Everyone loves to win, but our kids can develop just as much by learning how to react in the right way when they lose. Kids Coach Naomi Richards investigates the issue.
We tend to use the phrase “it’s the taking part that counts” but do we really mean it when we say this to our children when they are competing in a sport?
Winning feels great doesn’t it? Especially after 90 minutes on the football field – focusing on the game, defending, attacking, setting up goals or sticking them in the back of the net.
Winning empowers children to feel great about themselves and gives them that confirmation that they have worked well as a team. It lifts their confidence and their self-esteem.
But what about when your child loses the game? How do they feel then? Possibly disappointed, angry at themselves that they did not play as well as they could have, or regretful that they missed opportunities.
Your child may even blame themselves or others in their team for not winning.
So if it is the taking part that counts how do we teach our children how to deal with losing?
Well, prior to a game we can talk to our children about what it would mean if they lost. What would they think about themselves if they did? What would it mean for their team?
Get them to focus on their performance and doing the best that they can. Challenge any negative thoughts that they have and change their mindset into a positive one: “I will do the best I can and if we lose as a team it could be due to many reasons”. Help them to list the reasons.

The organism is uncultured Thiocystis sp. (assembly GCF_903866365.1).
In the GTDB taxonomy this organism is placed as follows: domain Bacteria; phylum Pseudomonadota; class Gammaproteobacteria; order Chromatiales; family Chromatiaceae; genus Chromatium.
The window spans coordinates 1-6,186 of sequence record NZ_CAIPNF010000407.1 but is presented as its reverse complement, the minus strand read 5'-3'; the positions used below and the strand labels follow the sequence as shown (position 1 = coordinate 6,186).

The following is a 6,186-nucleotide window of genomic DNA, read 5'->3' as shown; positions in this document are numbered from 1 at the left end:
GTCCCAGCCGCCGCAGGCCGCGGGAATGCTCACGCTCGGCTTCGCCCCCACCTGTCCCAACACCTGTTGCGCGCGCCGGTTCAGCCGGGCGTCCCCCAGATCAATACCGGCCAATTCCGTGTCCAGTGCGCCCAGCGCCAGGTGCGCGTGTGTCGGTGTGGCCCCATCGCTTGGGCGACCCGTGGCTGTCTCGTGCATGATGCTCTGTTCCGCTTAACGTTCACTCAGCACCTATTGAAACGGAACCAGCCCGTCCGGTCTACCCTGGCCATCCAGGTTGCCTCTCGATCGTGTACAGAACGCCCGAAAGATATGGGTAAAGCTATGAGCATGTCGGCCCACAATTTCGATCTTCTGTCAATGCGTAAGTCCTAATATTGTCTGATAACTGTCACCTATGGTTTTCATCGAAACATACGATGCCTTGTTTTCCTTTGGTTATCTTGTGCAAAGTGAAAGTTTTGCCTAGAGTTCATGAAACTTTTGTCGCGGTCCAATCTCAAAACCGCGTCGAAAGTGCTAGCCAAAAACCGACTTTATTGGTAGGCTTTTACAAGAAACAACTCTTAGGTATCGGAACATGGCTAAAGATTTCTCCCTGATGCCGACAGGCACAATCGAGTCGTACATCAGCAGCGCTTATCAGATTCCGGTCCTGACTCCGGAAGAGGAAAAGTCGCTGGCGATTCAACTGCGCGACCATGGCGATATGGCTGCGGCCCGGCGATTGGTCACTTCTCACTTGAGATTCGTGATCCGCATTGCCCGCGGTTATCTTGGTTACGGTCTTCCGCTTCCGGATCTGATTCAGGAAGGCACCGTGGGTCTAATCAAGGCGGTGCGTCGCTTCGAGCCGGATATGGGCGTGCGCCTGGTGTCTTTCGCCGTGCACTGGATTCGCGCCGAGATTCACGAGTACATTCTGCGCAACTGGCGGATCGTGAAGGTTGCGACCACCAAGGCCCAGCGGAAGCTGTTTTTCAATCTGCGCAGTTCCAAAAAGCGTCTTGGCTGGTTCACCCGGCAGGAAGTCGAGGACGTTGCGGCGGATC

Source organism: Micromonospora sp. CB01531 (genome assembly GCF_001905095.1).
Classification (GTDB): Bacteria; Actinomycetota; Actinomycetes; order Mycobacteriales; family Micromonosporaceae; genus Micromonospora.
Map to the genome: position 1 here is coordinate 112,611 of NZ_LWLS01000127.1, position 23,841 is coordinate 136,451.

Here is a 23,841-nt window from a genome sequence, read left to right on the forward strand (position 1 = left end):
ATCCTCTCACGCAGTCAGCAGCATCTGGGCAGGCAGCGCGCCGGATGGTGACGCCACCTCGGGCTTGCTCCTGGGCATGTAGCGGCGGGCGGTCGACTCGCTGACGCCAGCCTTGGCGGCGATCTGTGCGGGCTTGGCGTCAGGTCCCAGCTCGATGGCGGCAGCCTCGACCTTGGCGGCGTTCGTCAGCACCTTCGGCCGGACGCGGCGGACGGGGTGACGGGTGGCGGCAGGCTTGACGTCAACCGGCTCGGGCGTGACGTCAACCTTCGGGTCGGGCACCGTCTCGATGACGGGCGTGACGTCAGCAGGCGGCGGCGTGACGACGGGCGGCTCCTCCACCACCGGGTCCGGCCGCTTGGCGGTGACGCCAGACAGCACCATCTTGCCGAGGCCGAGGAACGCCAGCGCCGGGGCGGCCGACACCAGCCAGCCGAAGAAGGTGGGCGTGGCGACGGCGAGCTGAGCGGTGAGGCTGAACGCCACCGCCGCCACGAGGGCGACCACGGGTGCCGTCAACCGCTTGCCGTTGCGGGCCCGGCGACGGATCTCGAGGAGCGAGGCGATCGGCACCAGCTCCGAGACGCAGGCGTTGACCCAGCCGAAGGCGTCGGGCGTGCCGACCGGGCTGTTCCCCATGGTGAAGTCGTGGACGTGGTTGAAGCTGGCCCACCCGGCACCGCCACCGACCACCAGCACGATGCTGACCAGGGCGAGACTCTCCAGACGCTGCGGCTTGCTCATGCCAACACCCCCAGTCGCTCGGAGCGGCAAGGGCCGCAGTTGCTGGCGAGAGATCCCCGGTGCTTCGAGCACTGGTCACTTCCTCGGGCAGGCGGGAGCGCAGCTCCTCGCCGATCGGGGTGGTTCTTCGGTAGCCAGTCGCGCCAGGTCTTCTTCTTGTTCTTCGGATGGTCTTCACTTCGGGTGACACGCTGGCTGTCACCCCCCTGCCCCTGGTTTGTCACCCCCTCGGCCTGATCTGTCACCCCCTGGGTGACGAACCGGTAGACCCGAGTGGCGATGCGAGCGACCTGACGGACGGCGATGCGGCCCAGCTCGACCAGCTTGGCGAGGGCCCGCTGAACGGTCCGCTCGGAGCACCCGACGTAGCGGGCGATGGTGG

Post-game we can talk to them about what they did well and ask them do they think they did the best they could within their control. Get them to be realistic and even write down what they did well.
Make your child see that they did not personally lose and that in every game that they play there has to be a winner and a loser and that there are lessons to be learn when their team loses. What do they think they could learn about themselves and the way they played in their most recent game? How would they do things differently?
The way our children handle losing can be down to the way we respond to it, as children often mirror our actions. We can show them how we accept defeat and disappointment by talking about it when it happens to us.
Share the times when you have lost at something and talk about how you dealt with the feelings and thoughts that you had. Children like to know it does not just happen to them.
You can also help any time you are playing a game with them. When you lose, exhibit good sportsmanship by congratulating them â€“ perhaps shaking their hand and, at the same time, saying something encouraging about the way that they played. This will teach them that, when the other team has won the game, they need to swallow their pride and show good spirit to the winners.
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